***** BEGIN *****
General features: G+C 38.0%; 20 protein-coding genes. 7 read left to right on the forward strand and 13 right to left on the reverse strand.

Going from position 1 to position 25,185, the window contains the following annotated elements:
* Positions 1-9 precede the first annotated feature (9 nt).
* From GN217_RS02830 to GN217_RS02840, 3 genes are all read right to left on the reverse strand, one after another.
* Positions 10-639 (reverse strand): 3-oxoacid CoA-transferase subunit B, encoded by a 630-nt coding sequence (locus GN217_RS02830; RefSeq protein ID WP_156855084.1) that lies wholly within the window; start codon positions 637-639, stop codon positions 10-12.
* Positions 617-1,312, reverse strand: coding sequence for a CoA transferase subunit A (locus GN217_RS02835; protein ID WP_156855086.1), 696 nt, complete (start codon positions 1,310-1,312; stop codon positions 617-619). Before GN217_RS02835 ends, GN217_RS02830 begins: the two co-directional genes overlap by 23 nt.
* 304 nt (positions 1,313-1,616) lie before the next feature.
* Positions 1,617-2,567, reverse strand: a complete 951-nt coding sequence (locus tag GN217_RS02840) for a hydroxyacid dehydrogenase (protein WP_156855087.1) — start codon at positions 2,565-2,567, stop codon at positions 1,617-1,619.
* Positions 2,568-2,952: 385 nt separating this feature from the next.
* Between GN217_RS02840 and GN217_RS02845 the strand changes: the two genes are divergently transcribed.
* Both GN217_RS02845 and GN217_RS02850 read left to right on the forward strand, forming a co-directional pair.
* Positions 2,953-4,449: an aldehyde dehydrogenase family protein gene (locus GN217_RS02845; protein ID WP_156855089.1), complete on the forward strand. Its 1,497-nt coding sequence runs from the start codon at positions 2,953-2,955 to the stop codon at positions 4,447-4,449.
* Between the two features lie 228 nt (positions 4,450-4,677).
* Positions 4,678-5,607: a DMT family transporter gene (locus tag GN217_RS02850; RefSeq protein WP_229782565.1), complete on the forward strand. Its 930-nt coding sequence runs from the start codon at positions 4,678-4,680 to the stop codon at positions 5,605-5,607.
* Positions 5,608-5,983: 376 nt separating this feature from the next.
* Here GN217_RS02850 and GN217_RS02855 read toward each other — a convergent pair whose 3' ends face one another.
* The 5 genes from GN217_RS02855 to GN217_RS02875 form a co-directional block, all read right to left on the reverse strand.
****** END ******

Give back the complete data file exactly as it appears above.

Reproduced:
General features: G+C 38.0%; 20 protein-coding genes. 7 read left to right on the forward strand and 13 right to left on the reverse strand.

Going from position 1 to position 25,185, the window contains the following annotated elements:
* Positions 1-9 precede the first annotated feature (9 nt).
* From GN217_RS02830 to GN217_RS02840, 3 genes are all read right to left on the reverse strand, one after another.
* Positions 10-639 (reverse strand): 3-oxoacid CoA-transferase subunit B, encoded by a 630-nt coding sequence (locus GN217_RS02830; RefSeq protein ID WP_156855084.1) that lies wholly within the window; start codon positions 637-639, stop codon positions 10-12.
* Positions 617-1,312, reverse strand: coding sequence for a CoA transferase subunit A (locus GN217_RS02835; protein ID WP_156855086.1), 696 nt, complete (start codon positions 1,310-1,312; stop codon positions 617-619). Before GN217_RS02835 ends, GN217_RS02830 begins: the two co-directional genes overlap by 23 nt.
* 304 nt (positions 1,313-1,616) lie before the next feature.
* Positions 1,617-2,567, reverse strand: a complete 951-nt coding sequence (locus tag GN217_RS02840) for a hydroxyacid dehydrogenase (protein WP_156855087.1) — start codon at positions 2,565-2,567, stop codon at positions 1,617-1,619.
* Positions 2,568-2,952: 385 nt separating this feature from the next.
* Between GN217_RS02840 and GN217_RS02845 the strand changes: the two genes are divergently transcribed.
* Both GN217_RS02845 and GN217_RS02850 read left to right on the forward strand, forming a co-directional pair.
* Positions 2,953-4,449: an aldehyde dehydrogenase family protein gene (locus GN217_RS02845; protein ID WP_156855089.1), complete on the forward strand. Its 1,497-nt coding sequence runs from the start codon at positions 2,953-2,955 to the stop codon at positions 4,447-4,449.
* Between the two features lie 228 nt (positions 4,450-4,677).
* Positions 4,678-5,607: a DMT family transporter gene (locus tag GN217_RS02850; RefSeq protein WP_229782565.1), complete on the forward strand. Its 930-nt coding sequence runs from the start codon at positions 4,678-4,680 to the stop codon at positions 5,605-5,607.
* Positions 5,608-5,983: 376 nt separating this feature from the next.
* Here GN217_RS02850 and GN217_RS02855 read toward each other — a convergent pair whose 3' ends face one another.
* The 5 genes from GN217_RS02855 to GN217_RS02875 form a co-directional block, all read right to left on the reverse strand.